The future of the power industry is now restricted to the "Tough Times" and "Rising Expectations" scenarios of Deloitte Research, as the "Continuity" scenario is no longer available.
The "Continuity" Scenario is Gone
By José Antonio Vanderhorst-Silverio, Ph.D.
Systemic Consultant: Electricity
Copyright © 2007 José Antonio Vanderhorst-Silverio. All rights reserved. No part of this article may be reproduced or transmitted in any form or by any means, electronic or mechanical, including photocopying and recording, without written permission from José Antonio Vanderhorst-Silverio. Please write to email@example.com
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Dear Mr. Braginton-Smith, Mr. Reid, and Mr. Gould:
I see the idea being presented in the article as a likely scenario. In fact, it could be associated to the scenarios that appeared in post The Future of the Power Industry in 2006
, developed by Deloitte Research in 2005. The scenarios are: "Continuity," "Tough Times" and "Rising Expectations."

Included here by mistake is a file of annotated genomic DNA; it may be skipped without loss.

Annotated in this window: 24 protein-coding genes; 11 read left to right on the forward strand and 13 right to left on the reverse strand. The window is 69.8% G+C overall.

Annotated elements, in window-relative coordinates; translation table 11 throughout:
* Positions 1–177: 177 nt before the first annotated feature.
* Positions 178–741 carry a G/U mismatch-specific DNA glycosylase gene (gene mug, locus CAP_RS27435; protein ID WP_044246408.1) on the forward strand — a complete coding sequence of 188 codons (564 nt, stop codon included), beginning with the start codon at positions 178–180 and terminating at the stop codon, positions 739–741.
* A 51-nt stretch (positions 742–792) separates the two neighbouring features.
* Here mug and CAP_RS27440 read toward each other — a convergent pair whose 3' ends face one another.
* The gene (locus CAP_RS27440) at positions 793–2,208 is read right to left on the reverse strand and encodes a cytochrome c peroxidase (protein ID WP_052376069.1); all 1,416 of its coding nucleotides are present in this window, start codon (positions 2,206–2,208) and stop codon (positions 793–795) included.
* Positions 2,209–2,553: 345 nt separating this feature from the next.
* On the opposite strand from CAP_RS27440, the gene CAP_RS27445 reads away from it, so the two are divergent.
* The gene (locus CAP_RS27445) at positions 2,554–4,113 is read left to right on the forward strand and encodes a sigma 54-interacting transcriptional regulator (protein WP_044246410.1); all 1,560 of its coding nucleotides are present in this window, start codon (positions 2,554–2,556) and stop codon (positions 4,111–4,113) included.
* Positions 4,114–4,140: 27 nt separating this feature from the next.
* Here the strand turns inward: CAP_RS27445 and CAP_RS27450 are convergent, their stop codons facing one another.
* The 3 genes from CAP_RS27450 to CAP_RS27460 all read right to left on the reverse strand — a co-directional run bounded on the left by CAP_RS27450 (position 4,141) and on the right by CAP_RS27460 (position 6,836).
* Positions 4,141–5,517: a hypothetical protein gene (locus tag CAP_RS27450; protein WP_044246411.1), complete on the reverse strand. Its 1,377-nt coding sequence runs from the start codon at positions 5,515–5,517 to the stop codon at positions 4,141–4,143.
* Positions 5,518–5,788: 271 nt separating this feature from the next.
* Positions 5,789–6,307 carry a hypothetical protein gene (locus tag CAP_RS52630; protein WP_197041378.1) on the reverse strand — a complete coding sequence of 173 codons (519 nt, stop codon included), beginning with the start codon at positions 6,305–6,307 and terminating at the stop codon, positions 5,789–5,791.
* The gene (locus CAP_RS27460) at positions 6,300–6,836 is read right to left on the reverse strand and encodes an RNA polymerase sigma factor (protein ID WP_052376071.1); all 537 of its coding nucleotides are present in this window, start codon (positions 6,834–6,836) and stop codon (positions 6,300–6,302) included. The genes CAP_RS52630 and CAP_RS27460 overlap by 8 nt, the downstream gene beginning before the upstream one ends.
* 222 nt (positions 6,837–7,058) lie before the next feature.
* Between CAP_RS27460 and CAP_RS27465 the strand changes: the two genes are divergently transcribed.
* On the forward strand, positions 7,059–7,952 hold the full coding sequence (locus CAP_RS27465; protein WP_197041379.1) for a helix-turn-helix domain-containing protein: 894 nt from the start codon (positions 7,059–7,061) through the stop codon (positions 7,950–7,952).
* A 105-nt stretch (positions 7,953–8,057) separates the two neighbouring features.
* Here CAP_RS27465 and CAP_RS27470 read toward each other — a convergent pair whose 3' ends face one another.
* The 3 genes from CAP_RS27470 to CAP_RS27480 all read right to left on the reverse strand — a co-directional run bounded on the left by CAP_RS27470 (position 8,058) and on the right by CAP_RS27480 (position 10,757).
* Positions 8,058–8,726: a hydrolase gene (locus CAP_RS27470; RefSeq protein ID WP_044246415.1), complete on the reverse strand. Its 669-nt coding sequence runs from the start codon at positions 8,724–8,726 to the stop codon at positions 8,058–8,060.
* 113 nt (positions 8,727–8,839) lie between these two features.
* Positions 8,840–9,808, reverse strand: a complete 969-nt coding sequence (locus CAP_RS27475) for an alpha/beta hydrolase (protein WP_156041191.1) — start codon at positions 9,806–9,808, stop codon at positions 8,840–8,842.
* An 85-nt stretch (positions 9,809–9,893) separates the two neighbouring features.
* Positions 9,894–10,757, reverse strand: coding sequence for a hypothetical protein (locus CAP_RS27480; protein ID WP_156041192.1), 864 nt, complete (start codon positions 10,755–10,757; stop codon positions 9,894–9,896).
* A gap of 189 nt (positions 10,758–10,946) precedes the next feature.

As Ed is writing from scenario of "Continuity," Brian is doing so for "Tough Times." The probability that we will be facing "Tough Times."
Reinhold Ziegler, founder of Synergy International, has placed a version of this article -Compliments and Critique of the article: Distributed Architectural Renewable Energy Generation
- on energyblogs.com. with a comment that includes a presentation, which in slide 19 has:
The future of electric power
"It is becoming clear that the future of our electric power will come less from large coal, gas and nuclear power plants, but more from millions of building-integrated micro generators and urban wind-turbunes, photoelectric solar panels mounted on the roof-tops of the city with wind farms in the countryside.
Existing national power grids won't disappear. They will operate like the Internet, as part of a complex web through which people will supply electricity, by uploading, as well as downloading it."
We call this process distributed generation and it is being introduced all over the world.
Such future of electric power environment is good for both "Tough Times" and "Rising Expectations," which can be developed under EWPC market architecture and design paradigm. The "Continuity" scenario, based on vertically integrated utilities, has been proven again, and again, not to be viable anymore. The most recent dialogue can be found in the energyblogs.com article Response to Professor Banks
For the most latests articles of that dialogue please read:
11/03/2007 Positive returns in the power industry that existed under vertical integration are now gone. New positive returns will come from business model inno...
11/02/2007 As there are Only Two Stable Paradigms, the electricity-regulation bill approved by Ohio’s Senate is just a new mistaken experiment under econ...